Making the Consumer IoT Experience More Human by Embedding Service Into Things


Brian Hannon, Chief Commercial Officer at Voxpro – powered by TELUS International (Voxpro), a company that focuses on improving the digital customer experience, believes the only companies marketing connected products to consumers who will win will be those who think through the entire customer journey as part of their product design, development and evolution.

“We’re working with companies in the fastest growing areas, and IoT is clearly one of those,” Hannon said, adding that “companies who have their own approach to customer experience, companies that embed planning for CX to work within the design of product are succeeding, and are way ahead with customer satisfaction while taking advantage of the feedback loop to improve those products over time.”

Hannon wrote in a recent blog that “harnessing digital connections to foster deeper human connections is the highest opportunity of the internet of things,” and believes that given more devices, more software, more systems and more human attachment to living digitally will continue to grow, and that brands marketing smart homes, smart cars, wearables and more will succeed when they increase customer engagement, rather than trying to avoid it with “self-service” approaches.

“Some companies underestimate the power of not only deepening customer relationships but taking advantage of behavioral data fundamental to improving that product, or building new products and services based on that intelligence,” Hannon said.

Working with some of the largest tech companies in the world, Voxpro collaborates on deeply understanding the “customer journey” – aligning to the consumer and their changing, digitally-enhanced lives, keeping the process simple and human.

And because more and more sensors (for example fall detection sensors built into wearables or smartphones, or motion detection sensors installed in the homes) integrate messaging, notifications and alerts, the journey is not just one taken by one consumer, but by people connected with that consumer.

“For example, in a smart home set up to help older adults stay in their homes, a sensor may send a message to the adults’ children or other caregivers,” Hannon said, “so the company creating that solution needs to understand multiple journeys to get the solution right. What can they do, for example, to make it easier for a child living a thousand miles away to help care for their parent after a fall?”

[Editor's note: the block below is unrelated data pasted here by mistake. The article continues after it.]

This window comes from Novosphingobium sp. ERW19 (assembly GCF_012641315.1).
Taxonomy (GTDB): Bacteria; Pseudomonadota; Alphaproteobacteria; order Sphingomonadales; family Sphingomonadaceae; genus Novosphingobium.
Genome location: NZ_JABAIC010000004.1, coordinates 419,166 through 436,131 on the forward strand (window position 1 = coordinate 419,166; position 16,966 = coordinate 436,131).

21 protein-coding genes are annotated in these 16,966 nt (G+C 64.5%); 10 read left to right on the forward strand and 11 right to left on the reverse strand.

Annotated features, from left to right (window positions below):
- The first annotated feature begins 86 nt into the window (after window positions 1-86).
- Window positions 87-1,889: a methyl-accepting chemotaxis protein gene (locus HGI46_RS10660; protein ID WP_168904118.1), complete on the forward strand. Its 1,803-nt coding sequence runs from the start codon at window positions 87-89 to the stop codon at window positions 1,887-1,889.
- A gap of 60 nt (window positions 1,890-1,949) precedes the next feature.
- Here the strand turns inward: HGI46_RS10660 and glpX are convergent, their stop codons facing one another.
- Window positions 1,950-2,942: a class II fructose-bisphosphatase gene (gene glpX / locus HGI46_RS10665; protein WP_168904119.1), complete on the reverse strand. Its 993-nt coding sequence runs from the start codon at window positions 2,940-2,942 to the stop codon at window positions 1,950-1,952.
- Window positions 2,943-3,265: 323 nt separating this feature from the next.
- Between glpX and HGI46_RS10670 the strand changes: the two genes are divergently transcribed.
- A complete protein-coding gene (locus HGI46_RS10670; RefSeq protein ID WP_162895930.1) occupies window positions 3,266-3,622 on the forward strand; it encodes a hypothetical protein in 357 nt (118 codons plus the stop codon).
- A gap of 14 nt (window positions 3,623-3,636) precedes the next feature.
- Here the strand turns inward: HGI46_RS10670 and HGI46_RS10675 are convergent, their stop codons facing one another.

Making experiences with connected systems more intuitive is also key, according to Hannon.

“Voice activated assistants, like Alexa and Siri, have huge potential to make interactions easier, and with the feedback loop, can leverage AI and machine learning to serve consumers more intelligently and intuitively,” Hannon said. “Even for people who may be uncomfortable living in a smart home, including older people, voice commands can be an enormous advantage, eliminating the need to find and use a mobile device, for example.”

Hannon sees companies who invest in understanding in great depth what all participants want from a smart home solution, for their own home, or their parents’ home in this use case. “It’s important to ask and understand what the experience can look like for the parent, for their family, for their caregivers and for their healthcare providers.”

Asked about the future of smart homes in ten years, when there may be 100 or more connected things operating, and the potential for a “single pane of glass” view of the entire smart home, Hannon was skeptical that consumers will really want that – but pointed out that this is a perfect example of why it is important to ask, to research, to understand.

“Is there value in an open platform where apps and devices can be unified on a personalized smart home dashboard? That makes sense, but before we know for sure, we’ll need to follow the evolution of the space,” Hannon said, “as some people or even most people may not want that at all and prefer to use different interfaces for different applications.